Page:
Race, ethnicity, employment, insurance influence choice for peritoneal dialysis as initial therapy
WEDNESDAY, Nov. 9 (HealthDay News) -- Most patients with lupus nephritis (LN) end stage renal disease (ESRD) undergo hemodialysis (HD), and few receive peritoneal dialysis (PD) or pre-emptive kidney transplantation, according to a study published online Nov. 4 in Arthritis Care & Research.
Amy Devlin, M.D., from Harvard Medical School in Boston, and colleagues investigated the sociodemographic and clinical factors associated with variation in initial kidney replacement therapies in 11,317 LN ESRD patients. In age- and multivariable-adjusted logistic regression analyses, the impact of age, gender, race, ethnicity, medical insurance, employment status, residential region, clinical factors, and comorbidities were evaluated on the choice of ESRC treatment (PD, HD, or pre-emptive kidney transplantation).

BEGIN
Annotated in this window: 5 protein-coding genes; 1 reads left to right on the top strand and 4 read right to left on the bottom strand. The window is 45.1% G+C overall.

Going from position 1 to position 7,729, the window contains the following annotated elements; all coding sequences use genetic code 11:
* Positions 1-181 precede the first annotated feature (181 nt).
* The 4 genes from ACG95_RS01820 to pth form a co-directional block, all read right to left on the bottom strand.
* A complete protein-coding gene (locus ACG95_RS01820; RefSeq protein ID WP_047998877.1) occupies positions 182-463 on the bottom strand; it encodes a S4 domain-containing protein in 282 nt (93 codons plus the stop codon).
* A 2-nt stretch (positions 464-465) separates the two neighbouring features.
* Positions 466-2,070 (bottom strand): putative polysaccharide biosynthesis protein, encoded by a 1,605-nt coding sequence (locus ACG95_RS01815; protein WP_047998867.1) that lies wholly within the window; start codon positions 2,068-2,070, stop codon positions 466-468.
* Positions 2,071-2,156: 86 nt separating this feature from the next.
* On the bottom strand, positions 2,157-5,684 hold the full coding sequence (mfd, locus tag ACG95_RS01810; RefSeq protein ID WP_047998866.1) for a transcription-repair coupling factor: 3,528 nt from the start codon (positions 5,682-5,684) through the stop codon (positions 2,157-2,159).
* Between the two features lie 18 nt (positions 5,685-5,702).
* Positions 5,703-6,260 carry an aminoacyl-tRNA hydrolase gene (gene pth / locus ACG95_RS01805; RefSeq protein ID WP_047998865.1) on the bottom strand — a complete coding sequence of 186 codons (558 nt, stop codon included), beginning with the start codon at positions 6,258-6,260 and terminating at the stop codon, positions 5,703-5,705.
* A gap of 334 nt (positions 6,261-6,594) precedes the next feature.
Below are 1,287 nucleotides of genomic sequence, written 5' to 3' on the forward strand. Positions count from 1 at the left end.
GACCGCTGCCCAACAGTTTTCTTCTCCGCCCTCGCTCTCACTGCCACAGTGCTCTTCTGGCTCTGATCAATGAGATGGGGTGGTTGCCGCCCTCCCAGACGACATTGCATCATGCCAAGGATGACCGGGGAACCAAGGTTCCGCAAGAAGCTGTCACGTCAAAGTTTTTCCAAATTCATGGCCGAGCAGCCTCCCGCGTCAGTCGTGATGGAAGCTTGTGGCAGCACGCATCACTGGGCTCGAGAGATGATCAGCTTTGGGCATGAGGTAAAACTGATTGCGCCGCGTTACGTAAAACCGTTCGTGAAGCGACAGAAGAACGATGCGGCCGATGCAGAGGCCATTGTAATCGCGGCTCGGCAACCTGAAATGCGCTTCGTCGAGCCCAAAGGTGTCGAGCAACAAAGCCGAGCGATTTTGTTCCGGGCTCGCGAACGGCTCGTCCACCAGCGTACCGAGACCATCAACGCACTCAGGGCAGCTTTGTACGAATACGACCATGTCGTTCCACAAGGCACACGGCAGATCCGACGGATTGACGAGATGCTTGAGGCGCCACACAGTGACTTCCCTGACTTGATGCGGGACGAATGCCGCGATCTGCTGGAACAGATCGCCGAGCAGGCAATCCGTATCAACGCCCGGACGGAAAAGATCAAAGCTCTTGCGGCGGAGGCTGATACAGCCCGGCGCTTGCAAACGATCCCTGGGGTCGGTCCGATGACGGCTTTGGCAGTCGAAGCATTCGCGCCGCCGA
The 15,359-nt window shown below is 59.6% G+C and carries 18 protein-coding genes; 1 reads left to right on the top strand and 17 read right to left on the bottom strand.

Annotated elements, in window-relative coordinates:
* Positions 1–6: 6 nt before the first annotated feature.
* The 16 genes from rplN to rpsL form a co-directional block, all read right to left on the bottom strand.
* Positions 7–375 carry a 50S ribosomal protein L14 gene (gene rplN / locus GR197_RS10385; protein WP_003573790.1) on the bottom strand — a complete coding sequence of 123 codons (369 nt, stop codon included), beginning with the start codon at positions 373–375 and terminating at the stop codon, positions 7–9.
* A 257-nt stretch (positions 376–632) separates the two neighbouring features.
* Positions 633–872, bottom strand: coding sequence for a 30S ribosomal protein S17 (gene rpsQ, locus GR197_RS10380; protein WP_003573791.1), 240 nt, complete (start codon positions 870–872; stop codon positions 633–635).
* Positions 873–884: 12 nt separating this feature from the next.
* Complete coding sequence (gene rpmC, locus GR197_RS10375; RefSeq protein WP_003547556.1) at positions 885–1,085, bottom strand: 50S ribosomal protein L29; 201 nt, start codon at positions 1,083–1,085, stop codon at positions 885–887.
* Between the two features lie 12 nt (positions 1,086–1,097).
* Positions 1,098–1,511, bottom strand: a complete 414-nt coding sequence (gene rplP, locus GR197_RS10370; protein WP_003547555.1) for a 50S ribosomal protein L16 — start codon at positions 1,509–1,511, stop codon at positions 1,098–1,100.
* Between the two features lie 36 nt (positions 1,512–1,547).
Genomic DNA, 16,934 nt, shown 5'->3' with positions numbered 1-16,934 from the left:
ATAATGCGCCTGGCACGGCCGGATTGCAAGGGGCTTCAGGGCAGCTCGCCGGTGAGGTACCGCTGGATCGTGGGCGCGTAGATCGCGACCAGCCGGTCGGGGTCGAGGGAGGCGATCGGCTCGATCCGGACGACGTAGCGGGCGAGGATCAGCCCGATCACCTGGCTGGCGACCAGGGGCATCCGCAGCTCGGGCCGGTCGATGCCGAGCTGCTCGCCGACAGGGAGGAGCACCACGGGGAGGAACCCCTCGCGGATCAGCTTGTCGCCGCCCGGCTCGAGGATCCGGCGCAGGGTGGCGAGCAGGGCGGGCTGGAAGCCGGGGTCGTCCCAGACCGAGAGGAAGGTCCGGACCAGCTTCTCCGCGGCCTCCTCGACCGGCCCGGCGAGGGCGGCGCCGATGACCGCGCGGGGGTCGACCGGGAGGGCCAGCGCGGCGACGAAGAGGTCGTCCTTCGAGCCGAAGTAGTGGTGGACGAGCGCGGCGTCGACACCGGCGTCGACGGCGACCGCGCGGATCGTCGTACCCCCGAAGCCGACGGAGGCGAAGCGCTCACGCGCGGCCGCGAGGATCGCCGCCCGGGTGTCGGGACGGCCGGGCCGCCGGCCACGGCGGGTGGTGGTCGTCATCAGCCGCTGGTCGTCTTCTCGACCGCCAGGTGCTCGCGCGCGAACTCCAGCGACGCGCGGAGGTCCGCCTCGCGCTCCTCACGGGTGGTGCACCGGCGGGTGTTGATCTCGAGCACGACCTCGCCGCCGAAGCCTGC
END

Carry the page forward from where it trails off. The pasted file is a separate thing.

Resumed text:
The investigators found that 82.0 and 12.2 percent of patients initiated HD and PD, respectively, while 2.8 percent underwent pre-emptive kidney transplantation. A significant association was found for initiating PD and earlier calendar year, female gender, higher albumin and hemoglobin, and lower serum creatinine levels. Patients who were African-American (versus white), Medicaid beneficiaries, those without health insurance (versus private insurance), and those who were unemployed (versus employed) were significantly less likely to initiate PD. Decreased PD was associated with comorbidities, including congestive heart failure, peripheral vascular disease, and inability to ambulate. Many of the sociodemographic and clinical factors which favored PD also correlated with pre-emptive transplant versus hemodialysis.
"Few patients with LN ESRD receive initial PD or pre-emptive kidney transplantation. Race, ethnicity, employment, and medical insurance type are strongly associated with initial kidney replacement therapy choice," the authors write.
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